Fanaticism and the Assault on Western Democracies

by PATRICK DUNLEAVY June 3, 2013

As U.S. and coalition forces begin to draw down in Afghanistan many are being led to believe that the war against radical Islamic groups such as the Taliban and Al Qaeda is drawing to a close. However several incidents in recent months have shown us that wars are often fought on many battlefields.

The Boston Marathon Bombing demonstrated not only the jihadists' ability to strike at a popular public event but their willingness to kill and maim innocent civilians including children.  We are told that the Tsarnaev brothers' motivation was retaliation for the prolonged wars in both Afghanistan and Iraq and what they called "America's attack on Muslims."  Right or wrong this was the opinion voiced

Officials sought to down play the significance of foreign influences on this attack by saying either the brothers were "lone wolves" or "self radicalized".  Al Qaeda in the Arabian Peninsula (AQAP) sees it differently.  They believe it was a result of their call for jihadists to act within their own countries and that it was not necessary to travel overseas to a training camp to become a bona fide mujahid.  They also took credit for providing instructions on how to construct the IEDs that were used in the terrorist attack through their organizations Inspire Magazine article "How to make a Bomb in the Kitchen of your Mom".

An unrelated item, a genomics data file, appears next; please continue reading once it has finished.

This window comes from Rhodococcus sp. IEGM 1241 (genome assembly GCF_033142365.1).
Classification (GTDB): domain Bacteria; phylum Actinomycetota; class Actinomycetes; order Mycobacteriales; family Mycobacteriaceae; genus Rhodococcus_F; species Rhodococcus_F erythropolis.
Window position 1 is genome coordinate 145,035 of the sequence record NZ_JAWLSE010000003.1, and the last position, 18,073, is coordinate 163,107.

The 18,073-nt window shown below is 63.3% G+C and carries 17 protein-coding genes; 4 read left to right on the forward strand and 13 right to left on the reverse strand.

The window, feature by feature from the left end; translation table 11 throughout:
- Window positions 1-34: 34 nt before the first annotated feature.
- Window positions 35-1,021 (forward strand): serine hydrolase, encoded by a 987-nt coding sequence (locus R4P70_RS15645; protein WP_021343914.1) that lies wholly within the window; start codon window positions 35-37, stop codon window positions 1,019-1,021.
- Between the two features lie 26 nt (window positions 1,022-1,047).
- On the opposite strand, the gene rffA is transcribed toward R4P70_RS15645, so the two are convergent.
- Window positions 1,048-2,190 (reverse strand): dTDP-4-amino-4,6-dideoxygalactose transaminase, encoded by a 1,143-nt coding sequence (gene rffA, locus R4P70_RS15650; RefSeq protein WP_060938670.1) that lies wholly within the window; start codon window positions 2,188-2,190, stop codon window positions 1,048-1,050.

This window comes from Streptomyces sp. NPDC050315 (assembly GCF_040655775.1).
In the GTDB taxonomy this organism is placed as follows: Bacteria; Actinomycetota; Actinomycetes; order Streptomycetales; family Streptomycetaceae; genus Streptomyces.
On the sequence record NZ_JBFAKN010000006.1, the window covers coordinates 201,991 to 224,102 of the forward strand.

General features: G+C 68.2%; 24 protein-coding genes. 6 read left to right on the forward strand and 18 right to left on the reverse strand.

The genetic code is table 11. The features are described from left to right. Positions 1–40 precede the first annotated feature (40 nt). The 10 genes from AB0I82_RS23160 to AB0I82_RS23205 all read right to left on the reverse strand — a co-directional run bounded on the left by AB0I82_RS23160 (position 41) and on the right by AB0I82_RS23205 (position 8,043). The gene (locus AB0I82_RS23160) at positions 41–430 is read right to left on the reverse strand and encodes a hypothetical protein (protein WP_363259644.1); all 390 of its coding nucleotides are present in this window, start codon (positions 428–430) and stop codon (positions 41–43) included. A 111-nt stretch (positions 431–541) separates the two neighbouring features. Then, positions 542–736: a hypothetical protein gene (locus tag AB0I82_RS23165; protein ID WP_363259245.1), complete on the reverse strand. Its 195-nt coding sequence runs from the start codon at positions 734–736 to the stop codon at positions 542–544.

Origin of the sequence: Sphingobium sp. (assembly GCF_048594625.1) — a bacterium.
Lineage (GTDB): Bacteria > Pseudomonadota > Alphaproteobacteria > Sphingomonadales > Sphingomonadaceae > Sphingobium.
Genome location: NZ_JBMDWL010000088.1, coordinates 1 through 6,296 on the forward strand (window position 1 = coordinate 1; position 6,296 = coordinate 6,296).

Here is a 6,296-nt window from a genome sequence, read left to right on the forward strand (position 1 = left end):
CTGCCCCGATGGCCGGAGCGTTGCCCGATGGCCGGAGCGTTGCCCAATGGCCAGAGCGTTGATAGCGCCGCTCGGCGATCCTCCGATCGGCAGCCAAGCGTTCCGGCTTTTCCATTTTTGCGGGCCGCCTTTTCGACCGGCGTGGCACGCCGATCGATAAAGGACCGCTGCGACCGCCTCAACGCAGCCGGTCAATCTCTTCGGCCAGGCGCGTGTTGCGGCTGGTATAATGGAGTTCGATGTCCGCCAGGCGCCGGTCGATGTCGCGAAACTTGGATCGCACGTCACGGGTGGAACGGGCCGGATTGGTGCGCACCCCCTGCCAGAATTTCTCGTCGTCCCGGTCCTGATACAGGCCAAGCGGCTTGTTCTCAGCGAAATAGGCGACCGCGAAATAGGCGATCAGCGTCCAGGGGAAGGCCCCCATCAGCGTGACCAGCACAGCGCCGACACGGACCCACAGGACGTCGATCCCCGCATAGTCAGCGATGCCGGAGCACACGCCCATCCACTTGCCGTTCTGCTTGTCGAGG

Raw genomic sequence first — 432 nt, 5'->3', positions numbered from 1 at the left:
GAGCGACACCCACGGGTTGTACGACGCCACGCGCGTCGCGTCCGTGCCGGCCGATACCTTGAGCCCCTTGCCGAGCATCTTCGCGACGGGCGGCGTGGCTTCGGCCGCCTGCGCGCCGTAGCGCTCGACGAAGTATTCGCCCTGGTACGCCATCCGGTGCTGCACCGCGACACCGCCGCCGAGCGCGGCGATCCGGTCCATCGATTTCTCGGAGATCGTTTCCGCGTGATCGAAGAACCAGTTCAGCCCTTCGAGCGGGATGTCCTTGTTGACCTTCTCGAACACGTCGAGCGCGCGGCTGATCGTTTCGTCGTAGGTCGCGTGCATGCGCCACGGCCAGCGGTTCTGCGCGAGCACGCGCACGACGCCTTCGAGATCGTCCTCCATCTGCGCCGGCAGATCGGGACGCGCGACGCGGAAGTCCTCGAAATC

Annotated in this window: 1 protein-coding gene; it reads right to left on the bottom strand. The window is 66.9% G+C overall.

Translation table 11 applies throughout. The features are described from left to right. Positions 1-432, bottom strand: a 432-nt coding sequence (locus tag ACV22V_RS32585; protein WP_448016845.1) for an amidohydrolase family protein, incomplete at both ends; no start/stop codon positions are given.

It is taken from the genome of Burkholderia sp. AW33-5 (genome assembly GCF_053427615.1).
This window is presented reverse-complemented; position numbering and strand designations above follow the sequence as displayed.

Again whether this was an embellishment of the truth or not, Al Qaeda got their message out.  Why?  Because Wars are fought in many places other than the battlefield. Wars are also fought in the arena of public opinion. They are seeking to influence a whole new generation with their brand of Islamic fanaticism.   Truth matters not to them.

A little over a month later in the Woolwich neighborhood of London a British soldier Lee Rigby, who had served in Afghanistan was brutally attacked by two men as he returned to his barracks. Immediately following the killing the two individuals, Michael Adebolajo and Michael Adebowale responsible stood in front of a video camera with Drummer Rigby's blood on their hands and declared the murder as an act of retribution for the U.K.'s participation in the wars in Afghanistan and Iraq.